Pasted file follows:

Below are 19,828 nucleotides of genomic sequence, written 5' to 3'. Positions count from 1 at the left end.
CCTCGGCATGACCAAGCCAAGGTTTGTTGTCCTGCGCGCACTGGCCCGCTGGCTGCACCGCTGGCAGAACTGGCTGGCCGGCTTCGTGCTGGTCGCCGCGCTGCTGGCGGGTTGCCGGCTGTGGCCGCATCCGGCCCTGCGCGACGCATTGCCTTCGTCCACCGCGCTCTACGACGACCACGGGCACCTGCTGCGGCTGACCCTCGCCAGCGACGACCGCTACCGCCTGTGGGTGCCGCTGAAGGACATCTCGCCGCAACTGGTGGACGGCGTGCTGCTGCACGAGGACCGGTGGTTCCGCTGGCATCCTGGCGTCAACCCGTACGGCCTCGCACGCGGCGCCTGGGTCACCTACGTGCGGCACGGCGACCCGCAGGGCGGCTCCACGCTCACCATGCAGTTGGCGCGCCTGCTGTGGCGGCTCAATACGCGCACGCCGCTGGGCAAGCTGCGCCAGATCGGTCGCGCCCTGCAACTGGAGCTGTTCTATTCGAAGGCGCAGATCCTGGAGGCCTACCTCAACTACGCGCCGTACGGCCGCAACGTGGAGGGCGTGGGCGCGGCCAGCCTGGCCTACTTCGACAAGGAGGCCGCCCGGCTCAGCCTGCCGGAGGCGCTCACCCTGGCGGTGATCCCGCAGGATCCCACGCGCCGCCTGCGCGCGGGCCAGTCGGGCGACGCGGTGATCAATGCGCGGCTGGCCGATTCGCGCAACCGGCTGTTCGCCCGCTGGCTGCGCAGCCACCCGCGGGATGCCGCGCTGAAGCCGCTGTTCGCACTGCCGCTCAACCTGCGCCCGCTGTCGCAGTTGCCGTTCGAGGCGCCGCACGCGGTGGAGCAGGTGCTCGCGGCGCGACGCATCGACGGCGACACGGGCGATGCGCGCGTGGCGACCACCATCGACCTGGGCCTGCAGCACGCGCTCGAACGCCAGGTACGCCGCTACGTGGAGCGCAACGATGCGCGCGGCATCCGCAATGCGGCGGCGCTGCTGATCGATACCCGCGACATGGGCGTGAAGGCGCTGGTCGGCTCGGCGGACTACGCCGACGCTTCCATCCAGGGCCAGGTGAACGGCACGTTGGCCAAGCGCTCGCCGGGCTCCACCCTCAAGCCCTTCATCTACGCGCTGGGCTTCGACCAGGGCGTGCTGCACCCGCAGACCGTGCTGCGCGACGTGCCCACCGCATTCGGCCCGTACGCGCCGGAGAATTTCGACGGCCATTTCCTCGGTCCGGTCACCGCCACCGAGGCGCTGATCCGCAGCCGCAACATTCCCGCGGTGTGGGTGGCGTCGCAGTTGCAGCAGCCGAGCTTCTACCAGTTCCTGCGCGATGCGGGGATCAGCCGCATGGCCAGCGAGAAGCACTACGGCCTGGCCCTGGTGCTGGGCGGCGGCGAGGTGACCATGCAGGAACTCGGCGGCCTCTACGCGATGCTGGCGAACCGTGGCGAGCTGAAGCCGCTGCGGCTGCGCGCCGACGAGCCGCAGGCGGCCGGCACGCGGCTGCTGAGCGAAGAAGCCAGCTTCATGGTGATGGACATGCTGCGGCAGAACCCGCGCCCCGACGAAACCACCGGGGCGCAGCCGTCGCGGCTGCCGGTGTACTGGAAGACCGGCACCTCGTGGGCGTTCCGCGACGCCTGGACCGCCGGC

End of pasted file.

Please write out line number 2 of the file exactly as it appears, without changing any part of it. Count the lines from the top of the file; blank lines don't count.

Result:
CCTCGGCATGACCAAGCCAAGGTTTGTTGTCCTGCGCGCACTGGCCCGCTGGCTGCACCGCTGGCAGAACTGGCTGGCCGGCTTCGTGCTGGTCGCCGCGCTGCTGGCGGGTTGCCGGCTGTGGCCGCATCCGGCCCTGCGCGACGCATTGCCTTCGTCCACCGCGCTCTACGACGACCACGGGCACCTGCTGCGGCTGACCCTCGCCAGCGACGACCGCTACCGCCTGTGGGTGCCGCTGAAGGACATCTCGCCGCAACTGGTGGACGGCGTGCTGCTGCACGAGGACCGGTGGTTCCGCTGGCATCCTGGCGTCAACCCGTACGGCCTCGCACGCGGCGCCTGGGTCACCTACGTGCGGCACGGCGACCCGCAGGGCGGCTCCACGCTCACCATGCAGTTGGCGCGCCTGCTGTGGCGGCTCAATACGCGCACGCCGCTGGGCAAGCTGCGCCAGATCGGTCGCGCCCTGCAACTGGAGCTGTTCTATTCGAAGGCGCAGATCCTGGAGGCCTACCTCAACTACGCGCCGTACGGCCGCAACGTGGAGGGCGTGGGCGCGGCCAGCCTGGCCTACTTCGACAAGGAGGCCGCCCGGCTCAGCCTGCCGGAGGCGCTCACCCTGGCGGTGATCCCGCAGGATCCCACGCGCCGCCTGCGCGCGGGCCAGTCGGGCGACGCGGTGATCAATGCGCGGCTGGCCGATTCGCGCAACCGGCTGTTCGCCCGCTGGCTGCGCAGCCACCCGCGGGATGCCGCGCTGAAGCCGCTGTTCGCACTGCCGCTCAACCTGCGCCCGCTGTCGCAGTTGCCGTTCGAGGCGCCGCACGCGGTGGAGCAGGTGCTCGCGGCGCGACGCATCGACGGCGACACGGGCGATGCGCGCGTGGCGACCACCATCGACCTGGGCCTGCAGCACGCGCTCGAACGCCAGGTACGCCGCTACGTGGAGCGCAACGATGCGCGCGGCATCCGCAATGCGGCGGCGCTGCTGATCGATACCCGCGACATGGGCGTGAAGGCGCTGGTCGGCTCGGCGGACTACGCCGACGCTTCCATCCAGGGCCAGGTGAACGGCACGTTGGCCAAGCGCTCGCCGGGCTCCACCCTCAAGCCCTTCATCTACGCGCTGGGCTTCGACCAGGGCGTGCTGCACCCGCAGACCGTGCTGCGCGACGTGCCCACCGCATTCGGCCCGTACGCGCCGGAGAATTTCGACGGCCATTTCCTCGGTCCGGTCACCGCCACCGAGGCGCTGATCCGCAGCCGCAACATTCCCGCGGTGTGGGTGGCGTCGCAGTTGCAGCAGCCGAGCTTCTACCAGTTCCTGCGCGATGCGGGGATCAGCCGCATGGCCAGCGAGAAGCACTACGGCCTGGCCCTGGTGCTGGGCGGCGGCGAGGTGACCATGCAGGAACTCGGCGGCCTCTACGCGATGCTGGCGAACCGTGGCGAGCTGAAGCCGCTGCGGCTGCGCGCCGACGAGCCGCAGGCGGCCGGCACGCGGCTGCTGAGCGAAGAAGCCAGCTTCATGGTGATGGACATGCTGCGGCAGAACCCGCGCCCCGACGAAACCACCGGGGCGCAGCCGTCGCGGCTGCCGGTGTACTGGAAGACCGGCACCTCGTGGGCGTTCCGCGACGCCTGGACCGCCGGC